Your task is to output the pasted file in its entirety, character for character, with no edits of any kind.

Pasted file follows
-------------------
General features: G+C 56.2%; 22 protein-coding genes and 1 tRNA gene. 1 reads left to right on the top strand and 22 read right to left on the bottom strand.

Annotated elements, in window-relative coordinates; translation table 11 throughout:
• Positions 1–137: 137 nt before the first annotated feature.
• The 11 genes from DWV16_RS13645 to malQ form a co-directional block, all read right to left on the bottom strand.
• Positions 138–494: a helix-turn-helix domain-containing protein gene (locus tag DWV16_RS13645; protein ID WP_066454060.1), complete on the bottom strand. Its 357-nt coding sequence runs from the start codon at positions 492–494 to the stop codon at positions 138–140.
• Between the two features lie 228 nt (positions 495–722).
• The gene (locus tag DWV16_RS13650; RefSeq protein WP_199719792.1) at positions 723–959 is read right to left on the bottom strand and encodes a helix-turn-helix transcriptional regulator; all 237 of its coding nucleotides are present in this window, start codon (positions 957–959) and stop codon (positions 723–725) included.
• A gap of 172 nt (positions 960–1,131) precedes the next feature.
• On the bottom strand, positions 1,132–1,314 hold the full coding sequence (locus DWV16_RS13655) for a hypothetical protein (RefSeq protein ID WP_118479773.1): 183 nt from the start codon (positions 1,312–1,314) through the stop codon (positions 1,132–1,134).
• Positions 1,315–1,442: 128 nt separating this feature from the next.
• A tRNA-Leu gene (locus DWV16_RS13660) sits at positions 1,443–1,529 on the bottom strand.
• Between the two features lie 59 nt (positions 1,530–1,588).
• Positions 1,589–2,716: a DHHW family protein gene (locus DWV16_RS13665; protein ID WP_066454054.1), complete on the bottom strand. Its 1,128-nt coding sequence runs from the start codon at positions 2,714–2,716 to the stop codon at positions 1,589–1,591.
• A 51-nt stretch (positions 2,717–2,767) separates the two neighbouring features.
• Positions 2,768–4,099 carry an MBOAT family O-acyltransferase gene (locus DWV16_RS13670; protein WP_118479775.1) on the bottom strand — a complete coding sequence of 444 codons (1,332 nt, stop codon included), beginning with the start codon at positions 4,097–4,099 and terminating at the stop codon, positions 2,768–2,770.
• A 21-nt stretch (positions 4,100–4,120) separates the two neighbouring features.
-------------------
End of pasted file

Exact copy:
General features: G+C 56.2%; 22 protein-coding genes and 1 tRNA gene. 1 reads left to right on the top strand and 22 read right to left on the bottom strand.

Annotated elements, in window-relative coordinates; translation table 11 throughout:
• Positions 1–137: 137 nt before the first annotated feature.
• The 11 genes from DWV16_RS13645 to malQ form a co-directional block, all read right to left on the bottom strand.
• Positions 138–494: a helix-turn-helix domain-containing protein gene (locus tag DWV16_RS13645; protein ID WP_066454060.1), complete on the bottom strand. Its 357-nt coding sequence runs from the start codon at positions 492–494 to the stop codon at positions 138–140.
• Between the two features lie 228 nt (positions 495–722).
• The gene (locus tag DWV16_RS13650; RefSeq protein WP_199719792.1) at positions 723–959 is read right to left on the bottom strand and encodes a helix-turn-helix transcriptional regulator; all 237 of its coding nucleotides are present in this window, start codon (positions 957–959) and stop codon (positions 723–725) included.
• A gap of 172 nt (positions 960–1,131) precedes the next feature.
• On the bottom strand, positions 1,132–1,314 hold the full coding sequence (locus DWV16_RS13655) for a hypothetical protein (RefSeq protein ID WP_118479773.1): 183 nt from the start codon (positions 1,312–1,314) through the stop codon (positions 1,132–1,134).
• Positions 1,315–1,442: 128 nt separating this feature from the next.
• A tRNA-Leu gene (locus DWV16_RS13660) sits at positions 1,443–1,529 on the bottom strand.
• Between the two features lie 59 nt (positions 1,530–1,588).
• Positions 1,589–2,716: a DHHW family protein gene (locus DWV16_RS13665; protein ID WP_066454054.1), complete on the bottom strand. Its 1,128-nt coding sequence runs from the start codon at positions 2,714–2,716 to the stop codon at positions 1,589–1,591.
• A 51-nt stretch (positions 2,717–2,767) separates the two neighbouring features.
• Positions 2,768–4,099 carry an MBOAT family O-acyltransferase gene (locus DWV16_RS13670; protein WP_118479775.1) on the bottom strand — a complete coding sequence of 444 codons (1,332 nt, stop codon included), beginning with the start codon at positions 4,097–4,099 and terminating at the stop codon, positions 2,768–2,770.
• A 21-nt stretch (positions 4,100–4,120) separates the two neighbouring features.